Another McSweeney’s columnist, Jason Harrington, congratulated me on being chosen as an honorable mention in the annual column contest by tweeting to me, “Honorable mentions do it better. It’s not honorable mention, it’s winning under the radar.” I totally appreciate this sentiment. I grew up listening to Dusty Street, a d.j. on L.A.’s radio station KROQ and her signature line during her every show was, “Fly low and avoid the radar.” I think in some ways I’ve avoided radars and other times, the radar avoided me. For years I sent out only poetry, keeping all my prose—books’ worth—quiet, silent, then wondered why my prose wasn’t being published anywhere. I had been avoiding the radar. Since I began sending my prose out more regularly, a few different radars have picked up my signal. It’s a boon, it’s a joy, and it’s also scary. My hard lessons are still being taught to me, it never ends. I can’t say there’s any one thing I can point to and say, here’s how to get your own signal picked up because it’s not just up to me or you—there’s the radar, the person or people playing with the knobs and dials on the particular radar, and then there’s you, flying, above, below or in range. I mostly feel I’m content with flying under the radar because it’s where I find my people, fellow creatives who know what it’s like there. Then again, I don’t want to get too comfortable there—wouldn’t it be exciting to change up the airspace? (And with that I will end this overly drawn-out metaphor!)

 

Rasheed

When did you begin writing? Do you remember the first thing you ever wrote and your first writing fan?

 

Ortiz

I started writing around the age of six, in a Mickey Mouse diary. We were tasked in first grade to write a ghost story and I remember enjoying the process and getting positive feedback. In second grade I created what was my first zine—my mother helped me photocopy it and I sold it for twenty-five cents to friends. So maybe she was my first writing fan. In sixth grade I won a ribbon for a poem I wrote about Martin Luther King, Jr. The first fan outside of my family and select teachers was the father of a friend. I was fifteen and had created a zine I called Sighs From the Deep Sea. There was Khalil Gibran quotes, record reviews, and stream-of-consciousness writing. I sold it in record stores and to friends. My friend Nikki’s father, a psychiatrist (!), typed up a positive response and gave me a check with the message to continue writing. Mr. Campbell, then, was my first fan out in the world.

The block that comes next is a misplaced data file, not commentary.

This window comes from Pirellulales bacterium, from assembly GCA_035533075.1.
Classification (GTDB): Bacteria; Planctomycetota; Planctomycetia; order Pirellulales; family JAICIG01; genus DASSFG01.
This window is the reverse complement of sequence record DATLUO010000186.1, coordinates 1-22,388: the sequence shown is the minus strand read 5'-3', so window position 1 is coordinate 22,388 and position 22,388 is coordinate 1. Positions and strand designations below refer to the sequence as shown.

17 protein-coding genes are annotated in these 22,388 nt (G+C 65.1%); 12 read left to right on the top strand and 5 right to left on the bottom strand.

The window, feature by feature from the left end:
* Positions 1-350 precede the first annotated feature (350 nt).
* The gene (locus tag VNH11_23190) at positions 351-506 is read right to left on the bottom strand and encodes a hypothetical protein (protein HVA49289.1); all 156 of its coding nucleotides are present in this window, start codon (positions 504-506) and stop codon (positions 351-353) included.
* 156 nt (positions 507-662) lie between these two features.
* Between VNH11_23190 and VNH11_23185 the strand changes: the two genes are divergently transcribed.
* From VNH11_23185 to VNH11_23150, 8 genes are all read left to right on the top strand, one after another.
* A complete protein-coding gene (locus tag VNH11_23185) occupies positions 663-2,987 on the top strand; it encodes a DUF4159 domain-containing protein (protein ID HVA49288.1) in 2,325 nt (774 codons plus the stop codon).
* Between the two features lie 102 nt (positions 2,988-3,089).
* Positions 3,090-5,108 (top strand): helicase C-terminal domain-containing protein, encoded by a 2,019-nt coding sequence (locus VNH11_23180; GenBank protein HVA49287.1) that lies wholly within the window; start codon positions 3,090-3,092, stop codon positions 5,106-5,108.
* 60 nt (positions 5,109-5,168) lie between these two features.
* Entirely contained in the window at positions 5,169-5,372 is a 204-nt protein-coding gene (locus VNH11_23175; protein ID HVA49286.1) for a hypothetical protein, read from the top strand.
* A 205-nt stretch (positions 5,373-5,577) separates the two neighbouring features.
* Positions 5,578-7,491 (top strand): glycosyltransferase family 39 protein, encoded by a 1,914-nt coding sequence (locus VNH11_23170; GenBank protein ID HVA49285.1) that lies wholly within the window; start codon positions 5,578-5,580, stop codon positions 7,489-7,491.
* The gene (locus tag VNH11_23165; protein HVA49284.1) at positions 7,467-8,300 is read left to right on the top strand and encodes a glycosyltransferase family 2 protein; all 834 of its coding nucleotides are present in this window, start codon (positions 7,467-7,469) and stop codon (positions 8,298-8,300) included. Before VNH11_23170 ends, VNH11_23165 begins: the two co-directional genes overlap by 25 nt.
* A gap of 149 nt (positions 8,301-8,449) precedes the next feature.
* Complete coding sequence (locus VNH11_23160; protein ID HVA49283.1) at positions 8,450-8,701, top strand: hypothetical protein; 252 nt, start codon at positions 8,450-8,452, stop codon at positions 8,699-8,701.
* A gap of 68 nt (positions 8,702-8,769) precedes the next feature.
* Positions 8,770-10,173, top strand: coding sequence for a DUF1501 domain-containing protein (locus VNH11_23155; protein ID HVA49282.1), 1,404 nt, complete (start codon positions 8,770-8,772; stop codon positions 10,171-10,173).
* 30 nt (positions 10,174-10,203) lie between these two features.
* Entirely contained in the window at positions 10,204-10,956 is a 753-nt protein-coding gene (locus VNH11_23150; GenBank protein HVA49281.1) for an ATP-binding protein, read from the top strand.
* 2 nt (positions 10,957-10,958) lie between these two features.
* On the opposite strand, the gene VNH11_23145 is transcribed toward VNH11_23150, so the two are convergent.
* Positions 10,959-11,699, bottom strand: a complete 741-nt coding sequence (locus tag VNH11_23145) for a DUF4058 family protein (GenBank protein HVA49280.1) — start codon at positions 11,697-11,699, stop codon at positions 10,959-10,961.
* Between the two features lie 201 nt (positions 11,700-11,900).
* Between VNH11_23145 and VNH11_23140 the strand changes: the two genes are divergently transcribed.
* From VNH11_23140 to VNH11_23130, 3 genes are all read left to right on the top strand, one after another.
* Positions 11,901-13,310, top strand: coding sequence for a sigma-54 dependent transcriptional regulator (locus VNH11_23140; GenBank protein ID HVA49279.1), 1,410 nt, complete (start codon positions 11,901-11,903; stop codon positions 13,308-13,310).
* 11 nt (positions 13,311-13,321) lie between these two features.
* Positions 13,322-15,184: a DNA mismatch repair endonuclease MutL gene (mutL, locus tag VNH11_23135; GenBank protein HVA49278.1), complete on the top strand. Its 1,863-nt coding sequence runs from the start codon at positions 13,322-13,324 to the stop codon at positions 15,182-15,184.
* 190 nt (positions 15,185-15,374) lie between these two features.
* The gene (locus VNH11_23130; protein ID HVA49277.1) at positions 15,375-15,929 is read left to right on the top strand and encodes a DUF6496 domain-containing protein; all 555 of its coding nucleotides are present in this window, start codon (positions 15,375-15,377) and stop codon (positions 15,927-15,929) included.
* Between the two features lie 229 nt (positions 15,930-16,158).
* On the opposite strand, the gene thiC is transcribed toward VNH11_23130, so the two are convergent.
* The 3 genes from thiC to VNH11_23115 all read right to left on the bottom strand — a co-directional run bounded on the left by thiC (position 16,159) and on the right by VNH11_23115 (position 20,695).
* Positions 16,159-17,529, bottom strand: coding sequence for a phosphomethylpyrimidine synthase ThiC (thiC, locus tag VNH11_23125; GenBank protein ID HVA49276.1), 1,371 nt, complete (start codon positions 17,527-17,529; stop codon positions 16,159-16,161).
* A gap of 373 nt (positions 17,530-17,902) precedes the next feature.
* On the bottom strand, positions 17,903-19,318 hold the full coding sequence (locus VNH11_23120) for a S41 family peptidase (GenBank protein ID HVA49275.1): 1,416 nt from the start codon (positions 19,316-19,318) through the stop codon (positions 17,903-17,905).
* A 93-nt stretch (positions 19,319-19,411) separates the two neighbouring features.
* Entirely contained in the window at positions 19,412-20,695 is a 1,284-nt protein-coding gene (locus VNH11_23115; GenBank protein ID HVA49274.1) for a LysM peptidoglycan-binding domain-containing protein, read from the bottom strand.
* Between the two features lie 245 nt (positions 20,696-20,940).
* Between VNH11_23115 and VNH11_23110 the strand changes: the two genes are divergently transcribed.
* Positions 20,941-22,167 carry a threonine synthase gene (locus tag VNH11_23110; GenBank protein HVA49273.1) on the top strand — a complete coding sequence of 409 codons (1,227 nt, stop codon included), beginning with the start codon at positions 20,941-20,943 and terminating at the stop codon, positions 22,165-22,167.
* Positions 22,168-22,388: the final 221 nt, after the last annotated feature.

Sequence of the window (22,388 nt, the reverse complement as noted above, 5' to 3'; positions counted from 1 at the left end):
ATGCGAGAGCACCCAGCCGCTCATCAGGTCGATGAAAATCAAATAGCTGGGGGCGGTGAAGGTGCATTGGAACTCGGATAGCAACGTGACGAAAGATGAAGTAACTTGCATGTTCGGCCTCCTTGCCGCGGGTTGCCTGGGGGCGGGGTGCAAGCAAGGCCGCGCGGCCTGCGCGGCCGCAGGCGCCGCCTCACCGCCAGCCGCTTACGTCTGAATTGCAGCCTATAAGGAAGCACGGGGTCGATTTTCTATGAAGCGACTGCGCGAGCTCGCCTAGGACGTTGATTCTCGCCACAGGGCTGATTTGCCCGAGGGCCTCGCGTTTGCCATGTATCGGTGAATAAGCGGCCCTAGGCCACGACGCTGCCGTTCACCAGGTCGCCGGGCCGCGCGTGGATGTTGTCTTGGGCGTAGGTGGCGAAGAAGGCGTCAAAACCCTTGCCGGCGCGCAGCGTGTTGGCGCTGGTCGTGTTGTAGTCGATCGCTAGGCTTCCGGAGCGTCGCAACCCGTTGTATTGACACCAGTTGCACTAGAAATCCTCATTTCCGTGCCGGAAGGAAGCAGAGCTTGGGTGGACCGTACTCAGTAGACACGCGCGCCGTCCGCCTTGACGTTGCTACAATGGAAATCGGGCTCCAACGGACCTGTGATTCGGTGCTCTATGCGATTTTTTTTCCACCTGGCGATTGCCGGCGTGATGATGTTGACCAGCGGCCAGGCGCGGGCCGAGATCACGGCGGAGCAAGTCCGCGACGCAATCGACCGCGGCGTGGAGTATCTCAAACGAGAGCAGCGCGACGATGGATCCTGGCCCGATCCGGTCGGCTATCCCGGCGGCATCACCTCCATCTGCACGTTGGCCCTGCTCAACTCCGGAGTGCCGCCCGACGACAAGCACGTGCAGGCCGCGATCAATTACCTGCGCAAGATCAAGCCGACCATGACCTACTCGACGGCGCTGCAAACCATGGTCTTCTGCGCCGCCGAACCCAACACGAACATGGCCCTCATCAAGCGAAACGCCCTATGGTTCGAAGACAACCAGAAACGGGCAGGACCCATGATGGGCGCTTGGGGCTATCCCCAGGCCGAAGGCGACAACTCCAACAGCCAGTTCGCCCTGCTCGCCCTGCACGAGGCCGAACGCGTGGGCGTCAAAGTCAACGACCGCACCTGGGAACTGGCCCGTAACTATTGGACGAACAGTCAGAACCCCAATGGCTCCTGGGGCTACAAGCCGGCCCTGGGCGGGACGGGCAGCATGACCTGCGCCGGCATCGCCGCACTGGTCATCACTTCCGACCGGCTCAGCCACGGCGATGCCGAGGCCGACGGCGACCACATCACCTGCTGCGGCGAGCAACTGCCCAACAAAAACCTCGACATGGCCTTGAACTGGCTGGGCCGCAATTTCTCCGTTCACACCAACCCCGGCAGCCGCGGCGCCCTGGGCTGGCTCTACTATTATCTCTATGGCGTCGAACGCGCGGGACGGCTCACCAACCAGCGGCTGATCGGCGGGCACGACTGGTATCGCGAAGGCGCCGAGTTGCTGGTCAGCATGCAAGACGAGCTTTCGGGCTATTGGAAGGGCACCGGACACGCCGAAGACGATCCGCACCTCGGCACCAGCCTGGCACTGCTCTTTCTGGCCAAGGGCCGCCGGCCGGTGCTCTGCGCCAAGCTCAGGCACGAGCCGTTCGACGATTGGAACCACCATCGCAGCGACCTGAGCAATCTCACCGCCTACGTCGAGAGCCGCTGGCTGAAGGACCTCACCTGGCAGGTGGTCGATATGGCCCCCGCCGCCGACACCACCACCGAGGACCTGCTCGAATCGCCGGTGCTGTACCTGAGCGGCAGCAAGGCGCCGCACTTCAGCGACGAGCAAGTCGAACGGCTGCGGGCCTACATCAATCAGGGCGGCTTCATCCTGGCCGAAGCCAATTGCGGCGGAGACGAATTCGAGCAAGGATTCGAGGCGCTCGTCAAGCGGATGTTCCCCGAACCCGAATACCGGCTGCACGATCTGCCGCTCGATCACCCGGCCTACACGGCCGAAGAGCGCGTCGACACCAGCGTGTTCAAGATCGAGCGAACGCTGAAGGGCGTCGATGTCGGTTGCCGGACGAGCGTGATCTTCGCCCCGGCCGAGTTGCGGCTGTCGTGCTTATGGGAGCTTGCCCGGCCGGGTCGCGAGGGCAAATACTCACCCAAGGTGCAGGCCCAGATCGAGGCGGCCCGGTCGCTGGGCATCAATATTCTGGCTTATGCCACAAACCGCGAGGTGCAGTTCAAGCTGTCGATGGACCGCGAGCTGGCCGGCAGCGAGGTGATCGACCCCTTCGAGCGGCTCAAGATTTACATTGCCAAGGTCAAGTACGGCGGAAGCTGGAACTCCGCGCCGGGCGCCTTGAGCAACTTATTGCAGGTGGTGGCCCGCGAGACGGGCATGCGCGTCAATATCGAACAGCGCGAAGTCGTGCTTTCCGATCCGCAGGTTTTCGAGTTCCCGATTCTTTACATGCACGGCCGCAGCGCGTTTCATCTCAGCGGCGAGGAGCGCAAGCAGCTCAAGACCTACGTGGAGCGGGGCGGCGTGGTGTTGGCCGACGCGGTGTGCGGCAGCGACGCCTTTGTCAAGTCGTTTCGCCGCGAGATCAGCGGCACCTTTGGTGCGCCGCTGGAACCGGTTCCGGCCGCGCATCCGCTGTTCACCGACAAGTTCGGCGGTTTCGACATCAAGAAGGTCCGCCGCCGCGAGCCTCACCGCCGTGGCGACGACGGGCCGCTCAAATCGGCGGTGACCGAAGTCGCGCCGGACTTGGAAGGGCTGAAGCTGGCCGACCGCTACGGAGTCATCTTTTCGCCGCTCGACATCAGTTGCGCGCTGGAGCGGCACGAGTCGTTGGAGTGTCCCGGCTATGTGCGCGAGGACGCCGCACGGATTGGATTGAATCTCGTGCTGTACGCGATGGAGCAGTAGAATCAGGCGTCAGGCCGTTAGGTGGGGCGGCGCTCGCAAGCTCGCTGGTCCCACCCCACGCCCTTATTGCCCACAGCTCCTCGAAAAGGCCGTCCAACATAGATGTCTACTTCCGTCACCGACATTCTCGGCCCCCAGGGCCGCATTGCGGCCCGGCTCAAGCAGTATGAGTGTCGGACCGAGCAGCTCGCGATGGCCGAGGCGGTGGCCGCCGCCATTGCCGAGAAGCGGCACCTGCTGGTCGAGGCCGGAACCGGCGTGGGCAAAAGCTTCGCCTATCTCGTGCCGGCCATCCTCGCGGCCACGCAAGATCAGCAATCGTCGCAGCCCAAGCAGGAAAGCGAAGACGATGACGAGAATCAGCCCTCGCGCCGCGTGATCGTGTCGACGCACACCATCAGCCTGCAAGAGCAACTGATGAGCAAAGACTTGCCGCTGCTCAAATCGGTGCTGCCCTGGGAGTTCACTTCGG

Rasheed

I am really interested in hearing more about the zines — particularly if you see yourself ever working in that vein again or any other DIY lit- publishing environments.

 

Ortiz

Zines! I wrote a series of three in the 1990s (Freefeeder) inspired by nomy lamm’s I’m So Fucking Beautiful. I haven’t made any since but I love the thought of compiling one, especially since technology has advanced quite a bit since my last zine. I’m inspired by Myriam Gurba, who has a couple of zines out that she sells on Etsy, and also by Chiwan Choi, who with Writ Large Press has been creating DIY lit-publishing projects like one that is a compilation of people’s writing that was shared at their recent DTLAB fest, and posting “poetic problems” for people to “solve” which will then be compiled into a zine.

 

If I feel inspired to get something out quick I admit I’m more inclined to use tumblr at this point, but I also like the thought of creating something on the fly that I can hand out at a reading. So yes, I could see myself working in that vein again.

 

Rasheed

I like this idea of tumblr as a digital zine of sorts. Does your daughter seem like she may lean toward the literary or visual arts? Any zines in her future?

 

Ortiz